precision could be achieved. 2. Methodology a. Study area The study area used in this work includes the entire area of Israel, located between the eastern Mediterranean and the Red Sea (see Fig. 1 ). The Mediterranean region forms a transitional zone between the midlatitudes of western and central Europe and the arid regions of North Africa and the Middle East, with the inland Mediterranean Sea in between. Israel is located in the eastern part of the Mediterranean, influenced by westerlies in the wet

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Alexis Berne, Guy Delrieu, Herve Andrieu, and Jean-Dominique Creutin

perturbations during the autumn season ( Jacq 1994 ; Rivrain 1997 ). These perturbations are generated by upper-level troughs extending from the United Kingdom down to the Iberian Peninsula. These synoptic features lead to the advection of warm and humid air from the Mediterranean Sea toward the coastal regions. The pronounced relief (Pyrénées, Massif Central, and Alps) triggers convection and channels the low-level flows inducing low-level convergence which contributes to the release of convective

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Rafael Pimentel, Javier Herrero, Yijian Zeng, Zhongbo Su, and María J. Polo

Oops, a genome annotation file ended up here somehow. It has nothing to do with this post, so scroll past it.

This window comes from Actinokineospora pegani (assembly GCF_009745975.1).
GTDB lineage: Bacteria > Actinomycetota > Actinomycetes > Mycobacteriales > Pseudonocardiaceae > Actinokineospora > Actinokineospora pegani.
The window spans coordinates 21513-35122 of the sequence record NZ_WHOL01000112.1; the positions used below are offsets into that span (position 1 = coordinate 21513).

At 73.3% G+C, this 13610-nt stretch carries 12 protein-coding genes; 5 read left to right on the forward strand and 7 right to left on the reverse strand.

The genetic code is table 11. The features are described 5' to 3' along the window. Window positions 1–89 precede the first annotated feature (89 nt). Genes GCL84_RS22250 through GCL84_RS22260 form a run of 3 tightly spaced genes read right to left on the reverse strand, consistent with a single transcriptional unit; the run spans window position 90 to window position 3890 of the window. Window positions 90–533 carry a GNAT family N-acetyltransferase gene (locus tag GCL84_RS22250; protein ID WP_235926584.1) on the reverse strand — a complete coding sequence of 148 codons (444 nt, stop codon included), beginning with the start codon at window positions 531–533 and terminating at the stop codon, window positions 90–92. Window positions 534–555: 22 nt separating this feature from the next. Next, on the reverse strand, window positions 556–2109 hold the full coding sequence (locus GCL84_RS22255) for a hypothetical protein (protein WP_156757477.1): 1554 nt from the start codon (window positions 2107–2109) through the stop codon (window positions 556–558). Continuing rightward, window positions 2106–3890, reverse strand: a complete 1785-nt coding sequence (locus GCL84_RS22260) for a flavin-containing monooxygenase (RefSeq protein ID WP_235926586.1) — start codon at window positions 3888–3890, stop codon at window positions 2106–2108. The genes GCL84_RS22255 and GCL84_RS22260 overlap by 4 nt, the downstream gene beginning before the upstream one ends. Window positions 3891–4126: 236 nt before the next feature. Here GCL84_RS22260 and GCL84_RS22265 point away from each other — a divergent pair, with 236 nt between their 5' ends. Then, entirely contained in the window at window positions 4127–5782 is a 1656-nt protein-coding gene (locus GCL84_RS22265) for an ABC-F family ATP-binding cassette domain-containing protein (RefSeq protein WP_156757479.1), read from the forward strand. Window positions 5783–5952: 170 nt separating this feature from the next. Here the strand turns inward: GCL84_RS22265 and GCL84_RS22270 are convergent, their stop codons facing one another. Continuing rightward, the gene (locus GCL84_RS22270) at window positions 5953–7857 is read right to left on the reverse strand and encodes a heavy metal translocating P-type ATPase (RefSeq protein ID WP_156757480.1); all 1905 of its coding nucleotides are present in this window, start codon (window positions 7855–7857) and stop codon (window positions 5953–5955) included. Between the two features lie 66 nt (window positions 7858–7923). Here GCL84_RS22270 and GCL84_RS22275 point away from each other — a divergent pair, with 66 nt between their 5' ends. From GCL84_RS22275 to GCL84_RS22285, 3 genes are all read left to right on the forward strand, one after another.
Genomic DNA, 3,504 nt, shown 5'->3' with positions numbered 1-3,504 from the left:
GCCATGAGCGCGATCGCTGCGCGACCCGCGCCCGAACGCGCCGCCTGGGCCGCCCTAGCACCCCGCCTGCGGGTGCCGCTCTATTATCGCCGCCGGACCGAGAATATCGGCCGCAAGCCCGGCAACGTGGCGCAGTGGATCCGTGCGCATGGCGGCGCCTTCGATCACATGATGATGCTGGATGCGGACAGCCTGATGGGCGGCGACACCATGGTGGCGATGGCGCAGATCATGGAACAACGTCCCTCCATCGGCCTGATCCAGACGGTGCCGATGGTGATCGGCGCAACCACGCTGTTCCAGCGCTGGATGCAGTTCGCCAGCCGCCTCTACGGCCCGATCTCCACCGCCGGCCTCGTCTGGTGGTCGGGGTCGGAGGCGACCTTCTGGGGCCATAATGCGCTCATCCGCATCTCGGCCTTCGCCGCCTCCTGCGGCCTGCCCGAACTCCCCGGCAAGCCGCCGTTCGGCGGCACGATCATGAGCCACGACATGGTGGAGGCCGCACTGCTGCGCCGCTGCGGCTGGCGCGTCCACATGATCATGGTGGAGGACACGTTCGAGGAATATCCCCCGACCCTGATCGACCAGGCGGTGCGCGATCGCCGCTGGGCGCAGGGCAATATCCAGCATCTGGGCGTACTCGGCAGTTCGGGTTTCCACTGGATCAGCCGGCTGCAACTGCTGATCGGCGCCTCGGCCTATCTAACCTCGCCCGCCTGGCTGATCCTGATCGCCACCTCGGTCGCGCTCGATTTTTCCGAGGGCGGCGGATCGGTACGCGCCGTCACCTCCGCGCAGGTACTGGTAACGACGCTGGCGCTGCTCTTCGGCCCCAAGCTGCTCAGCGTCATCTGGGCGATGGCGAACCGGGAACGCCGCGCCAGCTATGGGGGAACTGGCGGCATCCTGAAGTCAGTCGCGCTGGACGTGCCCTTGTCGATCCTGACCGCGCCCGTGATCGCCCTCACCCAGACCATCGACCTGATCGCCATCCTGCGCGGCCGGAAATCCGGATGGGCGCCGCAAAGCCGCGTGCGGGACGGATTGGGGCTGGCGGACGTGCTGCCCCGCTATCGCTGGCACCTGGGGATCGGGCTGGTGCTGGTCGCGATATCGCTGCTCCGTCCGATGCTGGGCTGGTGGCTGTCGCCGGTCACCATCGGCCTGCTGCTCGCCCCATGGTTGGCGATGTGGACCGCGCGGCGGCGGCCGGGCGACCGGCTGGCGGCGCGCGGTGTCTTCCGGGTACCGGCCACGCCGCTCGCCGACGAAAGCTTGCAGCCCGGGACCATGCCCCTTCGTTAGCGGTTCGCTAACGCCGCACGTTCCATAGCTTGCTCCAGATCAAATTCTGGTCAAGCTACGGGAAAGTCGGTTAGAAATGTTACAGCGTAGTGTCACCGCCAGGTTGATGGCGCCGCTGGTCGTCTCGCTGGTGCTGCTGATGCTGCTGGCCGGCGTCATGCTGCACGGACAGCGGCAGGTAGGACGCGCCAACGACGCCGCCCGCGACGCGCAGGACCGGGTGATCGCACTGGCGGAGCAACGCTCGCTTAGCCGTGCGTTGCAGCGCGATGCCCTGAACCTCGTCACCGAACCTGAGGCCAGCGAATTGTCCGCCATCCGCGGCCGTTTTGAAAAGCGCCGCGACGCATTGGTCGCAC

1. Introduction Snow plays an important role in the hydrologic regime of mountainous catchments. In Mediterranean regions, significant variability in both meteorological variables and topographic features can be found ( Diodato and Bellocchi 2007 ). This adds complexity to the task of monitoring and modeling the evolution of snow distribution, which determines the infiltration–runoff regime and the availability of water during the dry season. Initially, a first approach to studying snowpack

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A. Amengual, R. Romero, M. Gómez, A. Martín, and S. Alonso

1. Introduction The topography of the Spanish Mediterranean area makes it especially prone to flash-flood events. Mountain systems near the coast usually act as natural barriers to the warm moist Mediterranean air, inducing the generation of intense rainfall rates that show high variability in space and time. Serious damage can occur when intense convective rainfall events combine with short hydrological response times, characteristic of steep streams and increasing urbanization rates in

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D. D’Onofrio, E. Palazzi, J. von Hardenberg, A. Provenzale, and S. Calmanti

regional climate model for the Mediterranean area ( Artale et al. 2010 ). It is composed by the Regional Climate Model, version 3 (RegCM3), for the atmospheric component ( Giorgi et al. 1993a , b ) and by a regional configuration of the Massachusetts Institute of Technology General Circulation Model (MITgcm) for the oceanic component ( Marshall et al. 1997a , b ). The two models are coupled by the Ocean Atmosphere Sea Ice Soil (OASIS3) software, through which coupling fields are exchanged every 6 h